Definition of gratitude from dictionary.com:
Noun: the quality or feeling of being grateful or thankful.
Definition of grateful from dictionary.com:
Adjective: warmly or deeply appreciative of kindness or benefits received; thankful
In the United States, November is the month of Thanksgiving, a time to celebrate our abundance (usually in the form of eating too much). Many of us don’t even think about it the other 364.25 days of the year. So, since it’s the season of thankfulness, let’s take a few minutes to consider how gratitude merits more consideration than just one meal or one day per year.
If we’re honest with ourselves, it’s easy to take things for granted. So often life gets in the way and it hampers our ability to see all our blessings, especially the smaller ones. Research proves, however, that gratitude can shift your focus in powerful healing ways. Thinking about the blessings in your life (the glass being half full) shifts your focus away from what you don’t have, and how many of us are so consumed and worried about what we don’t have?! We don’t have enough . . . (fill in the blank).
I don’t have enough money . . . I don’t have enough love . . . I don’t have enough friends . . . I don’t have enough time . . . I don’t have enough shoes . . . I don’t have enough tv channels . . . I don’t have enough nail polish . . . I don’t have enough . . .
That voice telling you that you don’t have enough can be rather insidious! Let’s give that voice a rest. Let’s shift our perspective a bit. When you think about what you DO have, you stay in the present moment. Robert Emmons, Ph.D. is a positive psychologist and the author of Thanks! How the new science of gratitude can make you happier. He explains how important and even liberating staying in the present moment is: “By appreciating the gifts of the moment, gratitude frees us from past regrets and future anxieties. By cultivating gratefulness, we are freed from envy over what we don’t have or who we are not. It doesn’t make life perfect, but with gratitude comes the realization that right now, in this moment, we have enough, we are enough.”
Read that quote again and let it sink in. Doesn’t that feel good? Dr. Emmons’ research shows that people who cultivate gratitude are 25% happier than those who don’t. That may not sound like much but who doesn’t want to be 25% happier?! Happier people are healthier people. Happier people are resilient people. Resilient people tend to experience less depression and stay physically healthier.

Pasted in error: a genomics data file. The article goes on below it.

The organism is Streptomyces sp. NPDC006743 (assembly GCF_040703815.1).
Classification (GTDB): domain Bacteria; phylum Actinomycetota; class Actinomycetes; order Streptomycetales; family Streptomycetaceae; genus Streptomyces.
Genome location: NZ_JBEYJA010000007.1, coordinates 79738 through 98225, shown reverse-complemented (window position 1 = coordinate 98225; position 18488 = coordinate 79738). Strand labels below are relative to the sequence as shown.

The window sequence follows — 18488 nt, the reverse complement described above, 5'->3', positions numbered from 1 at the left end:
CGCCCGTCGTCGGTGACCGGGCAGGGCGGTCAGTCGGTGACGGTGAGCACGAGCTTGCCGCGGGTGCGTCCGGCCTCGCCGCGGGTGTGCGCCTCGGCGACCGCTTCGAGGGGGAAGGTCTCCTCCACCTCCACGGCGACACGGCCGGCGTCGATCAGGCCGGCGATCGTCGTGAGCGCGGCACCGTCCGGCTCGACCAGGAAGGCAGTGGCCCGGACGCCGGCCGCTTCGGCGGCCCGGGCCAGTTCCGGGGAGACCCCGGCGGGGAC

We’ve all heard how stress can ruin health. I’m the poster child for how stress can wreak havoc on your body! Practicing gratitude is one of the best stress busters. Remember that 25% happier stat?
Cultivating and practicing gratitude isn’t difficult. Most gratitude experts recommend keeping a gratitude journal. Since I’ve been keeping a gratitude journal consistently, I’ve noticed the changes in my attitude and as cheesy as it sounds, in my heart. Every night when I go to bed, I write down five things I’m grateful for that day. Sometimes, they’re big things but most often they’re small things such as . . . My heater is working tonight when it’s so cold outside. Or . . . I’m grateful my husband cooked dinner. I’ve even written, “I’m glad this day is finally over so I can start fresh tomorrow.” When I’m feeling especially blue and thinking I have nothing to be grateful for, I grab my journal and thumb through it, reading all the things I’ve been grateful for. Even during my darkest days (I’ve had a lot of them in the last year), I manage to find something, however small, to express my thanks for in my little gratitude journal. Some days, it might take me 15 minutes to think of five things to write down but I always get there. I’ve even mentioned the color of a rose in my front yard that I love! It doesn’t HAVE to be a big thing. Being grateful for the little things is a perfect way not to take anything for granted.
No matter what life has tossed out at you this last year, a little thought will uncover something, someone, or someplace to be thankful for. Cultivating gratitude is one way of noticing everything. Beauty and joy becomes more vivid, and as this gladness starts to grow in your heart, you’ll start to notice the healing (yes, healing!) that gratitude brings.
Start to cultivate your gratitude attitude during this season of Thanksgiving. It’s a great way to plant that seed and keep it growing through the holiday season and on into the new year. Let go of the lack mentality; your glass really is half full.
- Living Life as a Thank You: The Transformative Power of Daily Gratitude by Nina Lesowitz with Mary Beth Sammons
- The Gratitude Power Workbook: Transform Fear into Courage, Anger into Forgiveness, Isolation into Belonging by Nina Lesowitz and Mary Beth Sammons
- Thanks!: How Practicing Gratitude Can Make You Happier by Robert A. Emmons, Ph.D.
- A Simple Act of Gratitude: How Learning to Say Thank You Changed My Life by John Kralik
- Healing Gratitude (I will be launching this soon) and Healing Gratitude’s facebook page. Like us and say hello!
- Gratitude by Rick Hanson and Jan Hanson
- Thanksgiving Traditions: Nine Ideas for Families by Susie Cortright
- How Gratitude Can Change Your Life by Marelisa Fabrega
- The Healing Power of Gratitude by Joan Buchman